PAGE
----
THE BANGLADESH government’s dramatic turn around from secularism to Islamism has enraged the indigenous population, who are demanding to be recognized in a proposed re-draft of the country's constitution.
The nation is poised to amend the constitution, which is likely to be tabled in the parliament on Thursday. The move has been vehemently protested by independence war veterans, the pro-secularist lobby and social justice activists. Dissent is also being heard from within the ruling party and its pro-left alliance partners.
The superior court, in a landmark judgment last July, asked the government to restore secularism in the spirit of the bloody war of independence of 1971. Secular activists charge the government has deliberately adopted dilly-dally tactics while the charter changes are considered.
Former guerrilla leader Jyotirindra Bodhipriya Larma a.k.a. Shantu Larma, chairman of the Chittagong Hill Tracts Regional Council, on Thursday rejected the proposed Islamization of the constitution and demanded constitutional recognition of the indigenous or Adivasi community, who have resided in the country for centuries.
The guerrilla leader, who fought a bush war for two decades, demanded the government drop a proposal to keep a Koranic verse in the preamble of the constitution -- "Bismillah ir-Rahman ir-Rahim (in the name of Allah, most gracious, most merciful)" and Islam as the state religion.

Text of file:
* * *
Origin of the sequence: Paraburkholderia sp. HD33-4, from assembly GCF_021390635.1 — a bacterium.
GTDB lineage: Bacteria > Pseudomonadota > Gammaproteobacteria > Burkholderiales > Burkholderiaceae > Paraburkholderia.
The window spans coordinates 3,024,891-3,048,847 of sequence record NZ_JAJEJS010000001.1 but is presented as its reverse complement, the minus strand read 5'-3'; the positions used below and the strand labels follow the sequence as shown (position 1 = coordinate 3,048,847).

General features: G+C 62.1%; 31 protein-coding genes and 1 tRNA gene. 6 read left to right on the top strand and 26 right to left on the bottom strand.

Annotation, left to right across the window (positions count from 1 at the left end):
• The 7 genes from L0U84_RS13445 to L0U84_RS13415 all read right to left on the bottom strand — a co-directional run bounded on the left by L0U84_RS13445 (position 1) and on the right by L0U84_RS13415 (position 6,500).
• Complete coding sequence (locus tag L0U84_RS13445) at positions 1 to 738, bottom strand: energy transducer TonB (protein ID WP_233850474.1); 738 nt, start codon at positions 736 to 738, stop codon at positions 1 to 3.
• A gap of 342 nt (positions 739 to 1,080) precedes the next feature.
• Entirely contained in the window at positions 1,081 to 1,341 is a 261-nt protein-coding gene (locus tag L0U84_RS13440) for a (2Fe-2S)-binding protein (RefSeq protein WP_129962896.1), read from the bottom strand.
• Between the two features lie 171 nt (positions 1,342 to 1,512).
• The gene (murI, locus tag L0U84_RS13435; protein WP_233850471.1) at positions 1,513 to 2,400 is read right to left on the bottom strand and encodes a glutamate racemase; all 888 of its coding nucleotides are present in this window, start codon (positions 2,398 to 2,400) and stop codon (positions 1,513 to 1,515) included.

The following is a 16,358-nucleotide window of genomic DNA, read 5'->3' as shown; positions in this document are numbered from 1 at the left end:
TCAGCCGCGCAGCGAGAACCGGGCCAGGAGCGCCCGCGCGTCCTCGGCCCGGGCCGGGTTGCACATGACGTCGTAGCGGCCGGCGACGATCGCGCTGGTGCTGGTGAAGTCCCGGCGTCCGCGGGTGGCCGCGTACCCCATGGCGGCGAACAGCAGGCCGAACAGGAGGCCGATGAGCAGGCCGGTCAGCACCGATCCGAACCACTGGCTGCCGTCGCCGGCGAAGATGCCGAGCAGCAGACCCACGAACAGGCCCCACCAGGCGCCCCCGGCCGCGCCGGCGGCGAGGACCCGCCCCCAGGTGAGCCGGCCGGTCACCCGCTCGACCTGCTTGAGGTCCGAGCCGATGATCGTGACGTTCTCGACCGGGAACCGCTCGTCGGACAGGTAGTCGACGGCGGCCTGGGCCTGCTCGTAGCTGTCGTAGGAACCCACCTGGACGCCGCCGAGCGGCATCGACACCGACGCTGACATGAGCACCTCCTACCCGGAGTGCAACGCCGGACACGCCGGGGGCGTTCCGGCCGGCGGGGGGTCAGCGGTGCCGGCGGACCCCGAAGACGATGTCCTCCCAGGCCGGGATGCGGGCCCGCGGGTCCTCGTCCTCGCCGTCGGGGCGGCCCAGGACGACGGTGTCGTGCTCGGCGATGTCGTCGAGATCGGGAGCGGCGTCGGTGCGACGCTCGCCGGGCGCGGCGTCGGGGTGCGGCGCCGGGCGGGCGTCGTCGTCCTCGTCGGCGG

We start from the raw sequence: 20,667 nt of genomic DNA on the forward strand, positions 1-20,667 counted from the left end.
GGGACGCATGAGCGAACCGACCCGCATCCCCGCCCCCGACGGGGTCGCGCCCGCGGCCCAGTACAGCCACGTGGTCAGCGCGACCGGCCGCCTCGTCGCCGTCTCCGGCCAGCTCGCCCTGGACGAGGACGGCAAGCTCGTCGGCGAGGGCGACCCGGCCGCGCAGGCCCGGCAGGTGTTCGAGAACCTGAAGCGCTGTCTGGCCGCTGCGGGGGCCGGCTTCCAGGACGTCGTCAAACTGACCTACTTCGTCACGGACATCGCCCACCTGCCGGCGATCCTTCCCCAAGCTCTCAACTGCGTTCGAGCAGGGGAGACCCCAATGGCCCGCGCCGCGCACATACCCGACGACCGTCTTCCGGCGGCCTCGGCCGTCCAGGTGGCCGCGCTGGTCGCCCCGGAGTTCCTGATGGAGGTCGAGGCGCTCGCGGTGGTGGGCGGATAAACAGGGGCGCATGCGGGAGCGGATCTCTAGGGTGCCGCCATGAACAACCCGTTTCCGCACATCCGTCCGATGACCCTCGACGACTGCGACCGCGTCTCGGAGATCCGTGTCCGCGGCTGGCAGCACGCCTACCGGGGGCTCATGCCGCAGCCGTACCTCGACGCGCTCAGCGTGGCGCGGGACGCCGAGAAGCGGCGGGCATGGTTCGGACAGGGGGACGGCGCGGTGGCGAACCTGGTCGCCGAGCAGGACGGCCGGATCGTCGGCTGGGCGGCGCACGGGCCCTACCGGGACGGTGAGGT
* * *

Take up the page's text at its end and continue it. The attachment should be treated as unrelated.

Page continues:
"A state can't have a religion," said Larma, who signed the historic peace accord between guerillas and the government 13 years ago. The treaty recognizes the inhabitants of hill forest as indigenous communities, acknowledges its traditional governance system and established regional autonomy. However, the constitution does not acknowledge them as Adivasis.
The matter of recognition of the indigenous people came to the fore recently following denial by a Bangladesh diplomat in the United Nations that there were no indigenous people in the country.
The statement has been construed as another step by the government to further erode the already limited rights of indigenous people.
Since Bangladesh gained independence four decades ago, the 35 ethnic groups that represent nearly 2 percent of the total 158 million majoritarian Sunni Muslims have demanded to be recognized as indigenous communities.
Saleem Samad, an Ashoka Fellow is an award winning investigative journalist based in Bangladesh. He specializes in Jihad, forced migration, good governance and politics. He has recently returned from exile after living in Canada for six years. He could be reached at firstname.lastname@example.org